I woke up in a closet.

February 28, 2008, 2:59 am
Filed under: Uncategorized

    I just got off the phone with my mom to talk about numbers, figures for next year, and my plans for the summer.  As of now I plan on living in Brooklyn over the summer and working so I can stay here.  Why do I want to stay here when I could go home and live for free with my parents while making money at a 40 hours a week minimum wage paying job?  I want to have an internship, my boyfriend is here, and my friends will be here.  It’s the same reason why people get homesick when they first move to college.  Also, I want to be realistic about paying bills for myself and being an adult.

Obviously, I’m still dependent on my parents because they give me money to help for me to go to school while I’m taking out loans, but here’s what’s making me upset with the whole wide world: why does a college education cost more than the average student can pay WITHOUT their parent’s or the government’s help?  I’m automatically being indebted for wanting to do something so natural as learn.  At an art school.  Once I graduate and have my BFA, I need an MFA if I want to teach or get a little more recognition for my writing (hopefully).  And if I don’t choose an MFA program that will give me a stipend and fund me, then that’s more debt.  I don’t want to be buried for 10-20 years in debt for doing something that has a lot to do with talent.

I hate the concept of financial debt when it comes to education.  I would love to have educational debt towards my professors, but it seems that Pratt, a private and incredibly expensive college, can’t always afford the ones that might be worth it.  And, is it really worth it to pay so much money that I don’t have to get an education that is semi-predictable?  What if the professors I do want leave, and what if the ones that I end up having suck and don’t teach me anything?  I’ve had the experience of a shitty professor a few times.  I helped get one of them fired.  But, if I’m getting pissed off about paying to learn, I think that there’s something deeper going on.  Probably something about my ethics and what makes me angry about how we all have to earn money and how money is what essentially makes or breaks us.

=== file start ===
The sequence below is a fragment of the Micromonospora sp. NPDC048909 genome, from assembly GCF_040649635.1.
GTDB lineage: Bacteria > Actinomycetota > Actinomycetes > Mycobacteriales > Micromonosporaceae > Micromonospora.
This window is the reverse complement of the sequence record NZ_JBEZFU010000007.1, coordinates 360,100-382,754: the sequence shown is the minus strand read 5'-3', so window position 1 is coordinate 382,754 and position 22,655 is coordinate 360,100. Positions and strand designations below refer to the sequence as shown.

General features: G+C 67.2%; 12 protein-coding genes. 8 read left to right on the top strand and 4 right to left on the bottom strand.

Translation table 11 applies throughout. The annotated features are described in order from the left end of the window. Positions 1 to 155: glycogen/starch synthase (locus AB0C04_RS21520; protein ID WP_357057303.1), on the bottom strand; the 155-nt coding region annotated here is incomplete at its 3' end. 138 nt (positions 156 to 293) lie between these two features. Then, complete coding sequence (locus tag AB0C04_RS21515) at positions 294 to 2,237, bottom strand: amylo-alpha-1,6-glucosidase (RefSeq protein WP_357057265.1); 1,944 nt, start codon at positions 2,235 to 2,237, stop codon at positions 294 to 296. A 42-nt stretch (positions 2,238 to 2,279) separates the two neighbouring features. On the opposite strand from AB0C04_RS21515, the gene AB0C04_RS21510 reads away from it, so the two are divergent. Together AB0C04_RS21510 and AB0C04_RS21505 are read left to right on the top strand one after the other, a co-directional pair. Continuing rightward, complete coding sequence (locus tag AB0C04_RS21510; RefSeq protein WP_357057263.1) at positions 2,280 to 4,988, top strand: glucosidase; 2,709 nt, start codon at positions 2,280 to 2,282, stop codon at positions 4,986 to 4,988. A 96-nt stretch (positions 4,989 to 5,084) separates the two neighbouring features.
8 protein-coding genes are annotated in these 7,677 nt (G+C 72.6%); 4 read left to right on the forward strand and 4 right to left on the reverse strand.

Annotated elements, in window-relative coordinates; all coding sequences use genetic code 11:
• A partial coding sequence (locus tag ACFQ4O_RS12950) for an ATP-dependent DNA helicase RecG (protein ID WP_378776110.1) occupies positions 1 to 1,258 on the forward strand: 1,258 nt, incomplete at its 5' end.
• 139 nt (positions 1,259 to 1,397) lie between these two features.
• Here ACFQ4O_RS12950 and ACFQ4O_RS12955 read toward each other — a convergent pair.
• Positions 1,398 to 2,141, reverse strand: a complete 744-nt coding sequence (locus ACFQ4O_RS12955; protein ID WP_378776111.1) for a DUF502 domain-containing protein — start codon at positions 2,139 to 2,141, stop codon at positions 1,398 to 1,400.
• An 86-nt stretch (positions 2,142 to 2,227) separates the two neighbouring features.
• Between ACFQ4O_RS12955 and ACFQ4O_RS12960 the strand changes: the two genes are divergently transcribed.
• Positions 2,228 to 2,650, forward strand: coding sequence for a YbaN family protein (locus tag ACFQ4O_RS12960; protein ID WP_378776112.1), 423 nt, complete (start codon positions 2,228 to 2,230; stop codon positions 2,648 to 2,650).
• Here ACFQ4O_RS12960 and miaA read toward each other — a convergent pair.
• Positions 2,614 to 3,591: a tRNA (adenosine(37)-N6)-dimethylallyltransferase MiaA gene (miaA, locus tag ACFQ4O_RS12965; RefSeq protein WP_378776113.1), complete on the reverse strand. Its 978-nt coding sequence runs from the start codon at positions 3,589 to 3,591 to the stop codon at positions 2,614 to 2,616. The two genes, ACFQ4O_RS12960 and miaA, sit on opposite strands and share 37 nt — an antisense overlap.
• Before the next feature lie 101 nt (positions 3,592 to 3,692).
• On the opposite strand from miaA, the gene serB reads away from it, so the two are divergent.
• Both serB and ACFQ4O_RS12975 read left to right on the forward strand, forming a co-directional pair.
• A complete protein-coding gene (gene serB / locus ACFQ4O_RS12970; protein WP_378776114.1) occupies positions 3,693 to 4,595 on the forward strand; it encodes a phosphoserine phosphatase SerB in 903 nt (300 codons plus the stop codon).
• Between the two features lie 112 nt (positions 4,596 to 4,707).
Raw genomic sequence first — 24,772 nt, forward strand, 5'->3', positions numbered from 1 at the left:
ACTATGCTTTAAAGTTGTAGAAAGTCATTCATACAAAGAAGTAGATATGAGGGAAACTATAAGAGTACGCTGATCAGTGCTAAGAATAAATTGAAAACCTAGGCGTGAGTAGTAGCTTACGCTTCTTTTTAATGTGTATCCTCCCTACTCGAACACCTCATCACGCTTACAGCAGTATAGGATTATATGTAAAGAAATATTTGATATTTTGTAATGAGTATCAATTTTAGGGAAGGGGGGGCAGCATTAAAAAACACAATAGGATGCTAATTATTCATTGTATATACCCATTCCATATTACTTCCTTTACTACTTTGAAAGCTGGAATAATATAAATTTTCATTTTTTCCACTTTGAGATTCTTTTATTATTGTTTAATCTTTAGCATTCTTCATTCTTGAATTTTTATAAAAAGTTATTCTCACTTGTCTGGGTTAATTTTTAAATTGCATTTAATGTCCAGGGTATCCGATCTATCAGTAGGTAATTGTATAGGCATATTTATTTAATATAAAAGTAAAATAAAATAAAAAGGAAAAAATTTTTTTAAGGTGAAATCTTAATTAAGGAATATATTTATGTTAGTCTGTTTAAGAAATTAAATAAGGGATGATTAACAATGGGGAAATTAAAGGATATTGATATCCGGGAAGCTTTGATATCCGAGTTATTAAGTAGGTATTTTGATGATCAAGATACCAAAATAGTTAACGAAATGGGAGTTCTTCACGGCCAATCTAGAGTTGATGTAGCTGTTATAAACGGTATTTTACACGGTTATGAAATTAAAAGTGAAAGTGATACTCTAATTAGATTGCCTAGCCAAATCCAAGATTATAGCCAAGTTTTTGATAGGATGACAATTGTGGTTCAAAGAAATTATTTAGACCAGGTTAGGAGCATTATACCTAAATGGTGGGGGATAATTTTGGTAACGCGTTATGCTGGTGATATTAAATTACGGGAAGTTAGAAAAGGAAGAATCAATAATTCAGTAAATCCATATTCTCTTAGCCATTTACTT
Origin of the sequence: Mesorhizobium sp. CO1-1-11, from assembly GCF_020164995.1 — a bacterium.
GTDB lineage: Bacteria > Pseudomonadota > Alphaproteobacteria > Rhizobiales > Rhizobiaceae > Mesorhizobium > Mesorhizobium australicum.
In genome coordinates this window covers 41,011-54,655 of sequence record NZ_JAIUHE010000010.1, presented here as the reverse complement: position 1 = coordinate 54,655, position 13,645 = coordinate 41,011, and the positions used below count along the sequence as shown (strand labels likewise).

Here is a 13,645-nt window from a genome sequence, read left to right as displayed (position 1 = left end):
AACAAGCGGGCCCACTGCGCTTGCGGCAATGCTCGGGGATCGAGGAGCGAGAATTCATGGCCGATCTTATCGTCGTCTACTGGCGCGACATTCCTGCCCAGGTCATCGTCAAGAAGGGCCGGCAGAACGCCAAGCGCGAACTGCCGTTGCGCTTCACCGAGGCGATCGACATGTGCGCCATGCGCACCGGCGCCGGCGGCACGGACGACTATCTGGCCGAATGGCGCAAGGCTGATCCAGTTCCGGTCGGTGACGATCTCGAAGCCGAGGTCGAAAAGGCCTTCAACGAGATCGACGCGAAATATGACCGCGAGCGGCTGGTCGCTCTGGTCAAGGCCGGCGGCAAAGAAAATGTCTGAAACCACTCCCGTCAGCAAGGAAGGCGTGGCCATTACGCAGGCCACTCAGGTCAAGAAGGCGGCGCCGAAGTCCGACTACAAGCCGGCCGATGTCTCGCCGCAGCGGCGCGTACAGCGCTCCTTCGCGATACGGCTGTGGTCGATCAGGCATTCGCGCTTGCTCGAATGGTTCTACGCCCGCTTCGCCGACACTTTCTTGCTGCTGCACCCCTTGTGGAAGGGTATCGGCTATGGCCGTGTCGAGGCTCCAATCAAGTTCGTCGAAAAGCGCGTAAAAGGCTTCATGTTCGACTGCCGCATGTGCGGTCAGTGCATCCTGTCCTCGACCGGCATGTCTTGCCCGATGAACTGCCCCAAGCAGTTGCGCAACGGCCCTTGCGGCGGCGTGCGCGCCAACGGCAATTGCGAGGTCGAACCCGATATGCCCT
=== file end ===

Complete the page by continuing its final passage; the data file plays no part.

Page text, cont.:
A few weeks ago I came up with this idea that I want to have a farm.  Thinking about this farm makes me happy.  There would be fields to plant veggies and flowers, free range chickens, some goats, a cow or two, and dogs.  There would be a pond for fishing and some woods to hike in.  I would hire a bunch of other artists and writers and have them do chores so the farm would become self-sufficient and after everyone did their work, they would be free for part of the day to work on creative things.  Something like working on a farm for survival and not to be stressed and worried about getting paychecks, dressing up for work, or going to intense meetings is relaxing.  Why don’t more people want to do this?  Take care of themselves and make their own art for the sake of making art?  And also there are these strong feelings I’m developing against the amount of packaging waste involved in the production of food that I’d like to bypass, but that’s getting into my feelings on globalization and the environment which I’ll bring up later.